Tony S

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Ain't that the truth? Trying to think of a specific piece of evidence ... wait ... it's on the tip of my tongue ... Nevermind. Can't think of it. :huh:
You know, actually, @markojp, while I obviously agree with you, I think the tech world is an exception to that, which may explain why we've been more successful in that area than in some others.
 

markojp

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The overall percentage of people employed in tech isn't all that high either. :))
 

markojp

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One of my skis, which I almost never mention, is a 191cm Stöckli SX, prepped and set up for a Canadian WC SX skier. Skied in by his tech, and never skied to train or race.

Ian Dean?
 

Choucas

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I ski quite a bit on 88mm waisted skis (Blizzard Brahma) and to me they are the comfort food of the ski world. Hard to feel bad or look bad on them, they don't ask much of you, and they leave you feeling like you just woke up from an afternoon nap, a little blah but happy.
It's too bad that more folks don't get on a pair of these near race skis. They don't leave you feeling like you just scarfed down a cheeseburger & fries. More like some sushi with a big hit of wasabi. Leaves you with your eyes wide open (maybe watering a bit) wanting more. It does take some skill to get their mojo workin' (and yes, Euros do take this side of things much more seriously) but they deliver way more fun on the kind of snow that we end up skiing on in this part of the world 90% of the time.
 

Levy1

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Head's World Cup Rebels i.Speeds have got my attention. But I noticed they also offer the World Cup Rebels i.Race. I think the i.Race is a couple mm wider underfoot and seems to have a somewhat smaller turn radius. Not sure if there are differences in binding options between the two.

So I'm guessing the i.Speed is more a civilian GS ski & the i.Race is more SL oriented? I am definitely interested in the differences between the two.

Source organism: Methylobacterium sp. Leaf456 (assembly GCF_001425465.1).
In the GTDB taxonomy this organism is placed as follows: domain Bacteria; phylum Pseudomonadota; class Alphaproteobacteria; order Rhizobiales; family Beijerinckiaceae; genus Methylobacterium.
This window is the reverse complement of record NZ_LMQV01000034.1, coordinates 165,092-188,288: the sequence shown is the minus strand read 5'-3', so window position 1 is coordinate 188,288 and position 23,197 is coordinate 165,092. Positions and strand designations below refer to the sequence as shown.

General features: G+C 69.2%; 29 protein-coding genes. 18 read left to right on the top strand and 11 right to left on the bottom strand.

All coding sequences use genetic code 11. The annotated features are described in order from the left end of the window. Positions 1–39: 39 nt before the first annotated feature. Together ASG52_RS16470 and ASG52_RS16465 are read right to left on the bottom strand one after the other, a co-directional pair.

Levy1

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I demoed the Rebel SL, 165, Rebel I Speed, 180 and I race. Loved the rebels and bought both. Best skis I have been on in years. Plenty of pop, fun to ski without work and biting ice hold. The I Race was boring after sking the Rebels.
 

markojp

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I ski quite a bit on 88mm waisted skis (Blizzard Brahma) and to me they are the comfort food of the ski world. Hard to feel bad or look bad on them, they don't ask much of you, and they leave you feeling like you just woke up from an afternoon nap, a little blah but happy.
It's too bad that more folks don't get on a pair of these near race skis. They don't leave you feeling like you just scarfed down a cheeseburger & fries. More like some sushi with a big hit of wasabi. Leaves you with your eyes wide open (maybe watering a bit) wanting more. It does take some skill to get their mojo workin' (and yes, Euros do take this side of things much more seriously) but they deliver way more fun on the kind of snow that we end up skiing on in this part of the world 90% of the time.
I work on an 88, but believe me, an 88 isn't a nice cheater gs ski. It's like calling a sport SUV a rally car. Two different critters. One can easily own both.
 

eok

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I demoed the Rebel SL, 165, Rebel I Speed, 180 and I race. Loved the rebels and bought both. Best skis I have been on in years. Plenty of pop, fun to ski without work and biting ice hold. The I Race was boring after sking the Rebels.
Rebel i.Speed is now on my list. Thanks!
 
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Levy1

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If you hunt around on that ski or talk Mulski and several others you will find that the three sizes 175 180 and above all ski differently. The consensus was the 180 was the perfect ski in the Rebel I Speed GS not to be confused with the Ispeed which is not a cheater.